Figure 1: Civil Merit Medal, obverse. Image from author’s archive.

Introduction:

When Emperor Franz Joseph assumed the throne in Austria one of his earliest acts was to establish the Civil Merit Medal to be awarded to those who performed outstanding civil service and or had made a special civil contribution to the empire. This decoration would quickly be superseded by the merit cross which was introduced in 1849. This decoration and the cross that would supersede it were highly regarded and in the case of the merit medal personally approved and presented by the emperor.

Decoration Numismatics:

Date Issued: December 2, 1848 to December 1, 1849

Reason Issued:  To reward outstanding civil service and or special civil contributions to the empire

Classes or Types:  This decoration was issued in two classes with three grades within each class:

  • Golden Civil Merit Medal, First class
  • Golden Civil Merit Medal, Second class
  • Golden Civil Merit Medal, Third class
  • Silver Civil Merit Medal, First class
  • Silver Civil Merit Medal, Second class
  • Silver Civil Merit Medal, Third class

Interesting Facts:

  • Bronze examples of this medal exist.  There is no known provision for such awards in the statutes.
  • The gold and silver medal III class were not officially named

Hallmarks: None known

Design: A round medal with a tailed ornamental eye.

Figure 1: Civil Merit Medal, obverse. Image from author’s archive.

Obverse: A bust of the young Emperor Franz Joseph I facing to the viewers left with a laurel wreath in his hair.  The medals are inscribed: FRANCISCVS IOSEPHVS I. D. G. AVSTIRIAE IMPERATOR. Below the bust of the emperor on the gold and silver medals I and II class is the designer’s name, F. Gaul (Frantz Gaul) or C. Radnitzky (Karl Radnitzky). Below the bust on the III class medals is the name of the medalist K. Lange (Konrad Lange).

Figure 2: Civil Merit Medal, reverse. Image from author’s archive.

Reverse: An oak leaf wreath which is open at the top and tied at the bottom with a bow. Above the wreath is inscribed: MERITIS.  Within the wreath is a space for engraving the recipient’s name.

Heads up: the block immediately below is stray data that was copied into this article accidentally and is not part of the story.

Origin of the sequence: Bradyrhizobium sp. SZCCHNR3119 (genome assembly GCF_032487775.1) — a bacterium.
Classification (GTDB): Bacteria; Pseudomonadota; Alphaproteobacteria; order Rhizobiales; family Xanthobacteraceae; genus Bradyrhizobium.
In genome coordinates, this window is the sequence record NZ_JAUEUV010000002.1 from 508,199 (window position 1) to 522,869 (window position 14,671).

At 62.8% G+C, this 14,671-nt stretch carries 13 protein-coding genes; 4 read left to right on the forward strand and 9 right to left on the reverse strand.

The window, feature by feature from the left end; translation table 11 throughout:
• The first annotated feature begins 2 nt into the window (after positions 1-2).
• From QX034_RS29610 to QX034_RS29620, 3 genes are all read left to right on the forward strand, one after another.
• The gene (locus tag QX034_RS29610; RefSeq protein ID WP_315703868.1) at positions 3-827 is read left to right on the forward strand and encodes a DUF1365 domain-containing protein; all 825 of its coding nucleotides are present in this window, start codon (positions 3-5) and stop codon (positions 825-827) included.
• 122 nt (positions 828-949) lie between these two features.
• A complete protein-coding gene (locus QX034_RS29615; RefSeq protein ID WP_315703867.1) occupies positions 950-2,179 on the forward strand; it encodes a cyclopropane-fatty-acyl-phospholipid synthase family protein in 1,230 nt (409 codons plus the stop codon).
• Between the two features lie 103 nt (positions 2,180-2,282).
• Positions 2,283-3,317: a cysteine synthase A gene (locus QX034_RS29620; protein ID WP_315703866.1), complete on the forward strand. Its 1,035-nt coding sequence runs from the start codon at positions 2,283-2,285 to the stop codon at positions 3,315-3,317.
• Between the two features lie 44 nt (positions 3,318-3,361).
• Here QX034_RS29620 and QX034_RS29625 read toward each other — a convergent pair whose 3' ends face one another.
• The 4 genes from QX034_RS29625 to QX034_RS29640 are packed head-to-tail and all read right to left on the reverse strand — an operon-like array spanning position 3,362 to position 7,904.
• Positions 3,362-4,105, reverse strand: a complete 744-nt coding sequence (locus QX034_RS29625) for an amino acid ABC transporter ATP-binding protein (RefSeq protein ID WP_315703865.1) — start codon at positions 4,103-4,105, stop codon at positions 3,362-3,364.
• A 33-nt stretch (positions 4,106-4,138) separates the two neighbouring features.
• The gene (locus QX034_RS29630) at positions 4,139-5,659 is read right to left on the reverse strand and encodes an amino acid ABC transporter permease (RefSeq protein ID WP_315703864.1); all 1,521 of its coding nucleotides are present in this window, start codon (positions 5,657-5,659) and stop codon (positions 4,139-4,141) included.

Weight:  

  • Golden Civil Merit Medal, First class = 24 Ducats (83 grams)
  • Golden Civil Merit Medal, Second class = 12 Ducats (41.5 grams)
  • Golden Civil Merit Medal, Third class = 8 Ducats (27.5 grams)
  • Silver Civil Merit Medal, First class = 41 grams
  • Silver Civil Merit Medal, Second class = 38 grams
  • Silver Civil Merit Medal, Third class = 25 grams

 Size: 

  • Golden Civil Merit Medal, First class = 48-50 mm
  • Golden Civil Merit Medal, Second class = 39 mm
  • Golden Civil Merit Medal, Third class = 33 mm
  • Silver Civil Merit Medal, First class = 48-50 mm
  • Silver Civil Merit Medal, Second class = 39 mm
  • Silver Civil Merit Medal, Third class = 33 mm

Type of Material: Gold and Silver

Variations: None known

Designer:

  • Gold and silver medal I and II class: Franz. Gaul
  • Gold and silver medal I and II class: Carl. Radnitzky
  • Gold and silver medal III class: Konrad Lange

Manufacturer: Hauptmunzamt Wien (Imperial Mint, Vienna)

Number Issued: Unknown

Order of Precedent: Not included in the 1918 Order of Precedents listing

Case: Unknown

Figure 3: Civil Merit Medal, 1848 ribbon. Image from the author’s archive

Ribbon: 38 to 40 mm carmen-red ribbon worn as a straight ribbon

Attachments: None

Figure 4: Civil Merit Medal, miniature. Image from author’s archive.

Miniature: known to exist

  • Gold Medal, first class, 15 mm in diameter and 3.7 grams in weight

Hope you enjoyed this blog. Until next time I hope you find joy in our shared interest

Rick

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